PONTE VEDRA BEACH– As Rory McIlroy walked to the first tee for his final round at the PLAYERS Championship, familiar questions swirled. Can Rory close in the final round and win a tournament? He’s been close before, but can he hit quality shots down the stretch?
Amidst the theatrics down the stretch, which consisted of long putts made on the Island Green 17th by Jhonattan Vegas and Eddie Pepperell, and Jim Furyk’s birdie on 18, McIlroy stayed patient and clutch. With two birdies on 15 and 16, and surviving the 17th and 18th holes with pars, McIlroy would secure the PLAYERS Championship, an extraordinary feat that is matched with his four major championships.
“I’m just really proud of myself, the way I played the last few holes, especially after bogeying the 14th from the middle of the fairway,” said McIlroy. “The second shot on 15 to set up that birdie putt was the best shot of the day by far. And then how I played the last few holes, I birdied 16, kept telling myself on the way to the 17th tee, just make three more good swings. That’s all you need to do, make a good swing in here, two good swings at the last, and this thing is yours, and to step up and make those three good swings, it’s very satisfying knowing that it’s in there when it needs to be. Very proud, very honored to be able to call myself a PLAYERS champion, a tournament I haven’t won before, so great to obviously add to the CV.”
McIlroy Battles Inner Demons with Effective Final Round
There is no doubt that McIlroy is one of the best golfers in the world. Earlier in his career, Rory was defined by strong peaks and deep troughs. Now, the Northern Irishman is the model for consistency, transforming into one of the most effective drivers of the ball in golf.
“I think it’s been having a focus over the last six or seven months on my attitude, especially my attitude to golf, and not letting golf define who I am as a person, trying to keep the two things very separate,” states McIlroy. “I think that’s been the big difference between the highs and lows of the last few years and the more consistent play, even over the last 12 months. I’ve had two wins in the last 12 months, but even the play in between that has been pretty good, top 5s, top 10s, given myself a chance most weeks.”
McIlroy has not won a major since the 2014 PGA Championship at Valhalla. He was in the final group at last year’s Masters with Patrick Reed, only to shoot a final round 74 that would knock him out of contention. Coming into the PLAYERS Championship, McIlroy had five top-10 finishes, including a runner up at the Arnold Palmer Invitational the week before. All these tournaments, Rory was in contention. But failed to get over the hurdle to win.
Doubts could have crept in for McIlroy during his final round performance. He got a double-bogey six on the fourth hole. He would drop a shot at the 14th and put his tee shot on 15 into the fairway bunker. McIlroy would stay mentally tough, conquering his inner demons to birdie holes 15 and 16.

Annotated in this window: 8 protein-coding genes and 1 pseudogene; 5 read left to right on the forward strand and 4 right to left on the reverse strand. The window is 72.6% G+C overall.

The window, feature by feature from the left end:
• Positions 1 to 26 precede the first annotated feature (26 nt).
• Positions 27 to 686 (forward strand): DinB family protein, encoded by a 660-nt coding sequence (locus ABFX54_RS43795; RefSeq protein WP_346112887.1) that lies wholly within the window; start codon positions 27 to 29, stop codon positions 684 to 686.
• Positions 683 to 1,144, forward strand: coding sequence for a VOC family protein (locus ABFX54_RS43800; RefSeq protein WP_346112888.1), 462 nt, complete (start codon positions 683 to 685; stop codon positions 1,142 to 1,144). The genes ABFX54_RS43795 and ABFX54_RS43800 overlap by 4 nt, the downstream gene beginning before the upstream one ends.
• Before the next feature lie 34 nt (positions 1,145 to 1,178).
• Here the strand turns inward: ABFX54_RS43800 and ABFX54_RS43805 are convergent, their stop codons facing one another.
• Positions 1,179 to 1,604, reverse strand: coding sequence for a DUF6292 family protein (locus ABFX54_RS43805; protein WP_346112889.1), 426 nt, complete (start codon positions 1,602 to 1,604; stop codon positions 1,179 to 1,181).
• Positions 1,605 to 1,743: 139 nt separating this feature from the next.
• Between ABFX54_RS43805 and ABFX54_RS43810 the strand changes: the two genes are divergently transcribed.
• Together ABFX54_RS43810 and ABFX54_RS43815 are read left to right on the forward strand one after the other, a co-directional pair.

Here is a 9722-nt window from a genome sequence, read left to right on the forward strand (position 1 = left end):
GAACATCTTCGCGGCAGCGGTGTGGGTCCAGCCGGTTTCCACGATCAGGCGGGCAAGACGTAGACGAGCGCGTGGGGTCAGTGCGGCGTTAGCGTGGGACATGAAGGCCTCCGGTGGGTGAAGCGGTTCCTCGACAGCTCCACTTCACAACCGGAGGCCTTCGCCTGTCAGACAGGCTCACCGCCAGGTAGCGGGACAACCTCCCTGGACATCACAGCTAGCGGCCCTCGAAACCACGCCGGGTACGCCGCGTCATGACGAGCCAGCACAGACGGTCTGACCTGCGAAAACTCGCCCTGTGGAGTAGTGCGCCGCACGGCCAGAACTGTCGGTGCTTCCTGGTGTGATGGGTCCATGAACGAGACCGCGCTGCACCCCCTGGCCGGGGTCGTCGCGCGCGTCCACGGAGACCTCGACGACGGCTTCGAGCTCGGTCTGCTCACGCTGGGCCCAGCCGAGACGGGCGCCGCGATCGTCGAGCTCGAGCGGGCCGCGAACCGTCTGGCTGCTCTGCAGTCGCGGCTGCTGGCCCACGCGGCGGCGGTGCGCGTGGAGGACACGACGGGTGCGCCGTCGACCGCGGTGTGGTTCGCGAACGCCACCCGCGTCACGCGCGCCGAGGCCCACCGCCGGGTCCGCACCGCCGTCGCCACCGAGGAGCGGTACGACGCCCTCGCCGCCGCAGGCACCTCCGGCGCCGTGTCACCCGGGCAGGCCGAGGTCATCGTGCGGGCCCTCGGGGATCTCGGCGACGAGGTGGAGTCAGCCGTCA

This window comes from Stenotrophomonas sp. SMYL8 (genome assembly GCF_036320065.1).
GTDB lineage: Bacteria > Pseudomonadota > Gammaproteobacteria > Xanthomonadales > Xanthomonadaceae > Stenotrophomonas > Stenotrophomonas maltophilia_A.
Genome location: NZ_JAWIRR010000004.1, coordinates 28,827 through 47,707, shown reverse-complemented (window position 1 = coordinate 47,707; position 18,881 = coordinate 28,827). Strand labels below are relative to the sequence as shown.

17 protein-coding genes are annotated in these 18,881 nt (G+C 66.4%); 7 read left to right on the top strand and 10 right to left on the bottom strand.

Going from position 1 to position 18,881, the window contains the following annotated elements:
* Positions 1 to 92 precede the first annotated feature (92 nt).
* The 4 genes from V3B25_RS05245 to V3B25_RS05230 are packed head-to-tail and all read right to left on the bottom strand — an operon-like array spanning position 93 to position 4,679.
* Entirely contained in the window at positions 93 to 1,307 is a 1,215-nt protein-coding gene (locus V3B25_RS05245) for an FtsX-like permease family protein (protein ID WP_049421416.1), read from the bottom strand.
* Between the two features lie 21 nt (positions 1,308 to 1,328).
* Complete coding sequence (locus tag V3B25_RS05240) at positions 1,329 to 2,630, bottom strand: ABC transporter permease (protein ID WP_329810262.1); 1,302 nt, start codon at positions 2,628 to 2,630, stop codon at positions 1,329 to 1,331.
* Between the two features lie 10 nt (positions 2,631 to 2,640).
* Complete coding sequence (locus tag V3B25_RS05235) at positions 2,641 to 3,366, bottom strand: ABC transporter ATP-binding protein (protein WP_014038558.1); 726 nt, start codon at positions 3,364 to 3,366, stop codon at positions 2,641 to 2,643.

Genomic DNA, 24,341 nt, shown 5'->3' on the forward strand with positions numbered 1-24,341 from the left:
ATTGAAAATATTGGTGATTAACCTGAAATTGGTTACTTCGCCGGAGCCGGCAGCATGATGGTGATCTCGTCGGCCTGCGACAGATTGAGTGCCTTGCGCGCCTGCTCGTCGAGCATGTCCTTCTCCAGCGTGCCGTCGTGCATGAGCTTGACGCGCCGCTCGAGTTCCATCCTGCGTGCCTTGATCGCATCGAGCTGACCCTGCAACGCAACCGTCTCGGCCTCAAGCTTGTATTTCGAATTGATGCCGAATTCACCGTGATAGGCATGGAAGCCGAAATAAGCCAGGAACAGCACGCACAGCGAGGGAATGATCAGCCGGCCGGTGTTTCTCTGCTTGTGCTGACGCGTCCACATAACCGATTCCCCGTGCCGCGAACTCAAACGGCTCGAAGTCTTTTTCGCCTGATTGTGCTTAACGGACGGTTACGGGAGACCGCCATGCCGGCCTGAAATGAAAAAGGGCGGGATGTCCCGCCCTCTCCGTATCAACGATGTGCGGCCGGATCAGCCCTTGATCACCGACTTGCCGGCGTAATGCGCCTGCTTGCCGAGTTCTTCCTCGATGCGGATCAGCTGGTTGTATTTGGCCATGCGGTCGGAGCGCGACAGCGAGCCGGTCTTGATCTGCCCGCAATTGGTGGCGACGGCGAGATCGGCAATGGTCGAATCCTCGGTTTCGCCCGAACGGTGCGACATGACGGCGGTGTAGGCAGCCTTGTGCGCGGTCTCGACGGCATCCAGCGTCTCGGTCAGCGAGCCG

McIlroy Solidifies Case for Hall of Fame Status
As he made the long walk to his ball at 15, no doubts or demons crept into McIlroy’s mind.
“No doubts crept in at all,” affirmed McIlroy. “I was just trying to focus on the next shot. I was just thinking about, okay, I’ve put myself out of position on this hole, how can I get myself back into position.”
It is that type of fortitude that propelled McIlroy into the winner’s circle at TPC Sawgrass. It would be McIlroy’s 15th win on the PGA Tour, adding a PLAYERS Championship to the marquee wins he has had in the past, such as his four major championships. McIlroy would lead the field in par-3 scoring average (2.69), Strokes Gained: Tee to Green (13.262) and finish second in Strokes Gained: Off the Tee (5.309).
With six starts where he has not finished lower than a tie for sixth, the strong, consistent play of Rory McIlroy is here to stay. With a career worthy of Hall of Fame status, the golfing world better watch out for Rory McIlroy’s performance when the major championships occur. Especially given he demonstrated his affinity to stay cool under pressure in the adverse moments.
“I think having that attitude let me go out there this week after the disappointment of Bay Hill on Sunday, and I said, that’s the great thing about golf, you can get straight back on the horse and you have another opportunity the very next week, and not a lot of sports or sports people have that luxury,” says McIlroy. “So I just wanted to take advantage of it. I know I’m playing well. I know I’m shooting the scores and hitting the shots, it’s just a matter of doing it for 72 holes.”